US20030114777A1 (en) * 2001-12-18 2003-06-19 Scimed Life Systems, Inc. Super elastic guidewire with shape retention tip
US7670302B2 (en) * 2001-12-18 2010-03-02 Boston Scientific Scimed, Inc. Super elastic guidewire with shape retention tip
US20100159117A1 (en) * 2001-12-18 2010-06-24 Boston Scientific Scimed, Inc. Super Elastic Guidewire With Shape Retention Tip
US7544170B2 (en) 2002-04-25 2009-06-09 Boston Scientific Scimed, Inc. Guidewire management devices and methods
US20040019302A1 (en) * 2002-04-25 2004-01-29 Advanced Stent Technologies, Inc. Guidewire management devices and methods
US7549270B2 (en) 2002-09-03 2009-06-23 Clean Cut Technologies, Llc Method for packaging elongated surgical device
US20060278547A1 (en) * 2002-09-03 2006-12-14 Rowe Howard V Apparatus and method for packaging elongate surgical devices
US7234597B2 (en) 2002-09-03 2007-06-26 Clean Cut Technologies, Llc Apparatus and method for packaging elongate surgical devices
US20040055919A1 (en) * 2002-09-03 2004-03-25 Rowe Howard V. Apparatus and method for packaging elongate surgical devices
US7374564B2 (en) * 2002-10-08 2008-05-20 Brown Joe D Apparatus and method for causing deflection of a surgical instrument
US20040138678A1 (en) * 2002-10-08 2004-07-15 Joe D. Brown Apparatus and method for causing deflection of a surgical instrument
US8241548B2 (en) 2002-10-30 2012-08-14 Boston Scientific Scimed, Inc. Methods of manufacturing linearly expandable ureteral stents
US20090030363A1 (en) * 2002-10-30 2009-01-29 Gellman Barry N Linearly expandable ureteral stent
US8568643B2 (en) 2002-10-30 2013-10-29 Boston Scientific Scimed, Inc. Methods of manufacturing linearly expandable ureteral stents
US20100076574A1 (en) * 2002-10-30 2010-03-25 Gellman Barry N Linearly Expandable Ureteral Stent
US20100072659A1 (en) * 2002-10-30 2010-03-25 Gellman Barry N Methods of Manufacturing Linearly Expandable Ureteral Stents
US8007702B2 (en) 2002-10-30 2011-08-30 Boston Scientific Scimed, Inc. Methods of manufacturing linearly expandable ureteral stents
US9060888B2 (en) 2002-10-30 2015-06-23 Boston Scientific Scimed, Inc. Method of disposing a linearly expandable ureteral stent within a patient
US20050016637A1 (en) * 2003-07-22 2005-01-27 Tomoyuki Yambe Conveying device with peristaltic movement
US20050061697A1 (en) * 2003-09-22 2005-03-24 Scimed Life Systems, Inc. Elongate medical device having an interference fit packaging member
US8012144B2 (en) 2003-09-22 2011-09-06 Boston Scientific Scimed, Inc. Elongate medical device having an interference fit packaging member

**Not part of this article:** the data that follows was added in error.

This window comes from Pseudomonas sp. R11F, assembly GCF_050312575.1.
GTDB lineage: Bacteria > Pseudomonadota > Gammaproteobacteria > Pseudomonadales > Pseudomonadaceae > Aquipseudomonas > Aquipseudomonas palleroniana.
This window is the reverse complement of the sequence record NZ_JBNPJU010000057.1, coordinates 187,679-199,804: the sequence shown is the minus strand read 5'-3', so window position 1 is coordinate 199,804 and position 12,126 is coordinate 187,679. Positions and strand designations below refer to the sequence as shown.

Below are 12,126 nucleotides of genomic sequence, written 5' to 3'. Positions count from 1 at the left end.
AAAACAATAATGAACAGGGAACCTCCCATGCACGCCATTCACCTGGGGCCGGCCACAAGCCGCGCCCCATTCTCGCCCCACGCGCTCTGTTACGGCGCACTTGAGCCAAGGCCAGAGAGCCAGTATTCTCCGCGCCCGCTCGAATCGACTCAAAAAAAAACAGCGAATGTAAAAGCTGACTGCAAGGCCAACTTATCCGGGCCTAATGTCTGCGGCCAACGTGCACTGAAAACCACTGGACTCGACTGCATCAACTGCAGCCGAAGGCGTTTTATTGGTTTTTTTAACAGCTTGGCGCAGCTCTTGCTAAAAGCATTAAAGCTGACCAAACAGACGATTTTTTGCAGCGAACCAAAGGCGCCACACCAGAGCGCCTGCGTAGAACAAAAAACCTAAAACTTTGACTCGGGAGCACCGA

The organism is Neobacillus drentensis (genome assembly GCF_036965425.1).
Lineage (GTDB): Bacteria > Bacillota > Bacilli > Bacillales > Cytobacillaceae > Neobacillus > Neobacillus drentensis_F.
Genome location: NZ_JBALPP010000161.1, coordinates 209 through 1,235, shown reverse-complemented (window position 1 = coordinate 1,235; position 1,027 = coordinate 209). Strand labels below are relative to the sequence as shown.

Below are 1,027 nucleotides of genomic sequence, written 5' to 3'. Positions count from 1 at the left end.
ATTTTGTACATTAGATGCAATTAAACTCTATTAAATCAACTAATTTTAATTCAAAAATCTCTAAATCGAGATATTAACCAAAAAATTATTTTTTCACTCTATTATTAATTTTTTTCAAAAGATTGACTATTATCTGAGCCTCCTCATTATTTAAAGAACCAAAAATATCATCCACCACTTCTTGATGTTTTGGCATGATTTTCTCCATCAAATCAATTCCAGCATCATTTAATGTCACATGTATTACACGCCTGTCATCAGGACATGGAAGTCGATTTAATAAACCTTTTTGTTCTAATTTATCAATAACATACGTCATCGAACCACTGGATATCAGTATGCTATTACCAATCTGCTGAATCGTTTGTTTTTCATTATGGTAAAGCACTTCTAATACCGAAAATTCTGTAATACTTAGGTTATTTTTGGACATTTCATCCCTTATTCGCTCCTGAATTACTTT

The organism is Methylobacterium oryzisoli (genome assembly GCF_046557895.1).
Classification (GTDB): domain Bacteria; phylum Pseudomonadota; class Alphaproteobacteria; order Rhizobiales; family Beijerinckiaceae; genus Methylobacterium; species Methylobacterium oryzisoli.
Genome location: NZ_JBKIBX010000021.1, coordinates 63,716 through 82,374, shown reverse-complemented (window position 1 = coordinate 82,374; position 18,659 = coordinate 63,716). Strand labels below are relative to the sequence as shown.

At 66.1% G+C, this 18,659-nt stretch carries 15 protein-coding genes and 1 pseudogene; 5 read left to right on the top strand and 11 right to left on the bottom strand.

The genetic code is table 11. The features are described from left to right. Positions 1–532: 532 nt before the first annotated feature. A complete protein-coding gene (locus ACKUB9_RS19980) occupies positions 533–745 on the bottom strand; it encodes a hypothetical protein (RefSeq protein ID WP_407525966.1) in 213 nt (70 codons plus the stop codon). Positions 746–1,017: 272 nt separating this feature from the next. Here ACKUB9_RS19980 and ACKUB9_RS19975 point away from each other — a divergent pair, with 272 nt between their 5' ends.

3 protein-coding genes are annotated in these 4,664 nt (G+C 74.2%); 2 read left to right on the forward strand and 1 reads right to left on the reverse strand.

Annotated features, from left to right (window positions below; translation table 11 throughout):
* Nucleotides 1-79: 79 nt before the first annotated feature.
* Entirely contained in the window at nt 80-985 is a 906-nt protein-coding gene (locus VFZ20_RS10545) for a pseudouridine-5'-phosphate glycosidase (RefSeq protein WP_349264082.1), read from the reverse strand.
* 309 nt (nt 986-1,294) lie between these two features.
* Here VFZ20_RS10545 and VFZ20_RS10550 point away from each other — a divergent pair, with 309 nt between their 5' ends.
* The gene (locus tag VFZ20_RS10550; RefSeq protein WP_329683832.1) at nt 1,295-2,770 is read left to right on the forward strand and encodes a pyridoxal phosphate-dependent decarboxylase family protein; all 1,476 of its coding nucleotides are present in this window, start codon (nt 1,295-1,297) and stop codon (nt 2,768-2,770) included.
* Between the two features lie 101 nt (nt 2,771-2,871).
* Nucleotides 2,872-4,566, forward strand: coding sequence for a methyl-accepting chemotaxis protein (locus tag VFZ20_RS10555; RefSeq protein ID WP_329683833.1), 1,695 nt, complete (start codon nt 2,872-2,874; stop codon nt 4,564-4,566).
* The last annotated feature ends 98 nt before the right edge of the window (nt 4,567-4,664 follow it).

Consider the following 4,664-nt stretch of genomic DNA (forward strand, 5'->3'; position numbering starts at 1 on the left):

US8480629B2 (en) 2005-01-28 2013-07-09 Boston Scientific Scimed, Inc. Universal utility board for use with medical devices and methods of use
US20100228233A1 (en) * 2006-02-23 2010-09-09 Darren Kahn Medical device for infusion having coiled tubing of adjustable length
US20090054965A1 (en) * 2007-08-21 2009-02-26 Boston Scientific Scimed, Inc. Methods For Producing Embolic Devices
US9034007B2 (en) 2007-09-21 2015-05-19 Insera Therapeutics, Inc. Distal embolic protection devices with a variable thickness microguidewire and methods for their use
US20110071429A1 (en) * 2009-09-24 2011-03-24 Michal Weisman EUS-FNA Stylet Withdrawal into Handle
US20140088560A1 (en) * 2011-03-30 2014-03-27 Cornell University Intra-luminal access apparatus and methods of using the same
US9254203B2 (en) 2012-08-20 2016-02-09 Boston Scientific Scimed, Inc. Delivery device
US20140114254A1 (en) * 2012-10-19 2014-04-24 Cook Medical Technologies Llc Self-coiling stylet needle device
US9855403B2 (en) * 2012-10-19 2018-01-02 Cook Medical Technologies Llc Self-coiling stylet needle device
JP2016500531A (en) * 2012-10-19 2016-01-14 クック・メディカル・テクノロジーズ・リミテッド・ライアビリティ・カンパニーCook Medical Technologies Llc Self-retractable stylet needle device
US9750524B2 (en) 2013-03-15 2017-09-05 Insera Therapeutics, Inc. Shape-set textile structure based mechanical thrombectomy systems
US9179931B2 (en) 2013-03-15 2015-11-10 Insera Therapeutics, Inc. Shape-set textile structure based mechanical thrombectomy systems
US9833251B2 (en) 2013-03-15 2017-12-05 Insera Therapeutics, Inc. Variably bulbous vascular treatment devices
US9592068B2 (en) 2013-03-15 2017-03-14 Insera Therapeutics, Inc. Free end vascular treatment systems
US9179995B2 (en) 2013-03-15 2015-11-10 Insera Therapeutics, Inc. Methods of manufacturing slotted vascular treatment devices
US9901435B2 (en) 2013-03-15 2018-02-27 Insera Therapeutics, Inc. Longitudinally variable vascular treatment devices
US9314324B2 (en) 2013-07-29 2016-04-19 Insera Therapeutics, Inc. Vascular treatment devices and methods
US20150032146A1 (en) * 2013-07-29 2015-01-29 Insera Therapeutics, Inc. Variably heat-treated tubular devices
US8932321B1 (en) 2013-07-29 2015-01-13 Insera Therapeutics, Inc. Aspiration systems
US8932320B1 (en) 2013-07-29 2015-01-13 Insera Therapeutics, Inc. Methods of aspirating thrombi